Antimicrobial properties and cytotoxicity of sulfated (1,3)-β-D-glucan from the mycelium of the mushroom Ganoderma lucidum

Wan-Mohtar, Wan Abd Al Qadr Imad and Young, Louise and Abbott, Gráinne M. and Clements, Carol and Harvey, Linda M. and McNeil, Brian (2016) Antimicrobial properties and cytotoxicity of sulfated (1,3)-β-D-glucan from the mycelium of the mushroom Ganoderma lucidum. Journal of Microbiology and Biotechnology, 26 (6). pp. 999-1010. ISSN 1738-8872 (

[thumbnail of Wan-Mohtar-etal-JMB-2016-Antimicrobial-properties-and-cytotoxicity-of-sulfated]
Text. Filename: Wan_Mohtar_etal_JMB_2016_Antimicrobial_properties_and_cytotoxicity_of_sulfated.pdf
Accepted Author Manuscript

Download (1MB)| Preview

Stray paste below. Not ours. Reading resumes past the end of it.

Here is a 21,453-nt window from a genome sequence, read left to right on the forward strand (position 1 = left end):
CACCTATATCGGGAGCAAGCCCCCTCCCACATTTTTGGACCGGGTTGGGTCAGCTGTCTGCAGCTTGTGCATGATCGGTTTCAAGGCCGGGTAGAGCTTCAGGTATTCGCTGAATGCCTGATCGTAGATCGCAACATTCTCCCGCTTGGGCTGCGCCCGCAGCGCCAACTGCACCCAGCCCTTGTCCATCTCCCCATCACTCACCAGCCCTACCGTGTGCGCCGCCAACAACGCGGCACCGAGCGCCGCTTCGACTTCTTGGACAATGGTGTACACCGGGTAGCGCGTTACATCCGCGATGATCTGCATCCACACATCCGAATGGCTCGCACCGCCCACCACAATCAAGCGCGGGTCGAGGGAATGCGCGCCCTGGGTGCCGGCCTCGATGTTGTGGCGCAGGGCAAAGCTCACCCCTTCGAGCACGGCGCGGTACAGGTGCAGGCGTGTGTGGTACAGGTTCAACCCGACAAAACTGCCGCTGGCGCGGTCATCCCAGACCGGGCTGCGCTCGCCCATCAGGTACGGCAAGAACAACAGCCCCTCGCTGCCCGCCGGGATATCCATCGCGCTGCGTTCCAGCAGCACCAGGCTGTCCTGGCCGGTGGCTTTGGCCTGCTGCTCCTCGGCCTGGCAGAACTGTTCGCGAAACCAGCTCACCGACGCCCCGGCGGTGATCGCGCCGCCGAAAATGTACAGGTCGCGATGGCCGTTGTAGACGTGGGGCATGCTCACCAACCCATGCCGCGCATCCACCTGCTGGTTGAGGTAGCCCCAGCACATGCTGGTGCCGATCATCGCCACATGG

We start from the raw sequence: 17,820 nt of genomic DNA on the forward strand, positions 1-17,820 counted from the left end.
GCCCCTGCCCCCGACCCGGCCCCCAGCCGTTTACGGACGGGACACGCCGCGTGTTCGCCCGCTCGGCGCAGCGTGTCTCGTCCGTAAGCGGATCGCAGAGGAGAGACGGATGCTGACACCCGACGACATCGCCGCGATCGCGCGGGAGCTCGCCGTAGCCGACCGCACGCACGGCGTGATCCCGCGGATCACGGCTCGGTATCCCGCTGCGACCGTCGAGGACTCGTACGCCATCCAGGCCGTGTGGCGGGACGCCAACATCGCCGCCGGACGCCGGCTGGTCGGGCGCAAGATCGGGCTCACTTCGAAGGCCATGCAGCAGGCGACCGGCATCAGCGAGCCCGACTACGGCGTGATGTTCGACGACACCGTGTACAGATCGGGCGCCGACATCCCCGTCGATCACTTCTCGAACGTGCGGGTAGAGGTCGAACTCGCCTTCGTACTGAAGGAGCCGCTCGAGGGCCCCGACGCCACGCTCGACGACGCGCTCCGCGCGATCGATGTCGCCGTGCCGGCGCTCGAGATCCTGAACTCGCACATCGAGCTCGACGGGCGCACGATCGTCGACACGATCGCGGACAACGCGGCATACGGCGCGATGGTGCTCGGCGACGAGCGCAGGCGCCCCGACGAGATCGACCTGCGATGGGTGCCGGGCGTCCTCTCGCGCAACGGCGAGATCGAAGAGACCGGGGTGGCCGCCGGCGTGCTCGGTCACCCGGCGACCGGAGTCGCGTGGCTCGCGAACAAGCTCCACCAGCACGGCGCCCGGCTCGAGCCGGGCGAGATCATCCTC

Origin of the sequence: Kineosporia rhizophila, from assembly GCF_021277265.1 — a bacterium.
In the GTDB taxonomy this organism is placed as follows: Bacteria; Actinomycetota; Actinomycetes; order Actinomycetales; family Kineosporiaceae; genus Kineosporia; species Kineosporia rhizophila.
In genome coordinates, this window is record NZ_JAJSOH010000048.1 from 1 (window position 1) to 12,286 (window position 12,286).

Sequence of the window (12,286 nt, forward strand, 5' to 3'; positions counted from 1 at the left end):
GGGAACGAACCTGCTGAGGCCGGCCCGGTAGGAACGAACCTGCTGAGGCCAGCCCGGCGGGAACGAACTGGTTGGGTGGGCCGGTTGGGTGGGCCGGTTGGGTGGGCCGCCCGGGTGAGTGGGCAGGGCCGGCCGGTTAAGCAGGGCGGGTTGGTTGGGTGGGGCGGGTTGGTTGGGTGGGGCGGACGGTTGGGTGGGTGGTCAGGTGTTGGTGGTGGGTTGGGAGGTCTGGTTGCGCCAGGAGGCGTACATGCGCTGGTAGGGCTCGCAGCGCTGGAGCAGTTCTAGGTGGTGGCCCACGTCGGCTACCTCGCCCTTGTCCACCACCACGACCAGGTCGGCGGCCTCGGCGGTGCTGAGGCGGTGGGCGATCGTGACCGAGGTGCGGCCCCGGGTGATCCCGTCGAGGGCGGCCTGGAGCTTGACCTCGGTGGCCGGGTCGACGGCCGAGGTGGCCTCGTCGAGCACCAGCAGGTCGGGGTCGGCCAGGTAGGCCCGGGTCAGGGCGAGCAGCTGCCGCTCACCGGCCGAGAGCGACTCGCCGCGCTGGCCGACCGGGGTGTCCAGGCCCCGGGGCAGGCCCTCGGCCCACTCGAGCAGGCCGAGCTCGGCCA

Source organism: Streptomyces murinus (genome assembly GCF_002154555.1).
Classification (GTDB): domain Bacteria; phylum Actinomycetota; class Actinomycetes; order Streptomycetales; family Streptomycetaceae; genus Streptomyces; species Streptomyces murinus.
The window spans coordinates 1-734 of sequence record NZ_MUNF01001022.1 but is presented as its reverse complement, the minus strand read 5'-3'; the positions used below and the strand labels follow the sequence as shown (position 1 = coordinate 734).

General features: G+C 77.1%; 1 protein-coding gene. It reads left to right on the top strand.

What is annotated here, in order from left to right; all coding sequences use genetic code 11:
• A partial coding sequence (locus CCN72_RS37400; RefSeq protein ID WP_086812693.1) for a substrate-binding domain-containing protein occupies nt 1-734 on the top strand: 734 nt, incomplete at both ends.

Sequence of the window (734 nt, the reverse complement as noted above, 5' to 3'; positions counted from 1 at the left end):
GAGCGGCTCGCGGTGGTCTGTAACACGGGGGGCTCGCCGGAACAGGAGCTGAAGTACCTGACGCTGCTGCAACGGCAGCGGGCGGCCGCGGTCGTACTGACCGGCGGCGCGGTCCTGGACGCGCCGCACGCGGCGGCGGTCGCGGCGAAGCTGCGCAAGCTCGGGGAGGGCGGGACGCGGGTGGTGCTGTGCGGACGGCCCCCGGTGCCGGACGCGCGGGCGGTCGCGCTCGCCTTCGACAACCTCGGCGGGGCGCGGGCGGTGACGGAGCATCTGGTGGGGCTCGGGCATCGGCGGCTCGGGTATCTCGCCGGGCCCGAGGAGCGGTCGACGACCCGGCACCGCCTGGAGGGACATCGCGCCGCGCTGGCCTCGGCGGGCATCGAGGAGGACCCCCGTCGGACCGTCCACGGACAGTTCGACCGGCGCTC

Ganoderma lucidum BCCM 31549 has a long established role for its therapeutic activities. In this context, much interest has focused on the possible functions of the (1,3)-β-D-glucan (G) produced by these cultures in a stirred-tank bioreactor and extracted from their underutilized mycelium. In the existing study, we report on the systematic production of G, and its sulfated derivative (GS). The aim of this study was to investigate the G and its GS from G. lucidum in terms of antibacterial properties, and cytotoxicity spectrum against Human-Prostate-Cell (PN2TA) and Human-Caucasian-Histiocytic-Lymphoma (U937). (1)H NMR for both G and GS compounds showed β-glycosidic linkages and structural similarities when compared with two standards (Laminarin and Fucoidan). The existence of characteristic absorptions at 1,170 and 867 cm(-1) in the FTIR for GS demonstrated the successful sulfation of G. Only GS exhibited antimicrobial activity against a varied range of test bacteria of relevance to foodstuffs and human health. Moreover, both G and GS did not show any cytotoxic effects on PN2TA cells, thus helping demonstrate the safety on these polymers. Also, GS shows 40% antiproliferation against cancerous U937 cells at low concentration (60 µg/mL) applied in this study compared to G (10%). Together, this demonstrates that sulfation clearly improved the solubility and therapeutic activities of G. The water-soluble GS demonstrates the potential multi-functional effects of these materials in foodstuffs.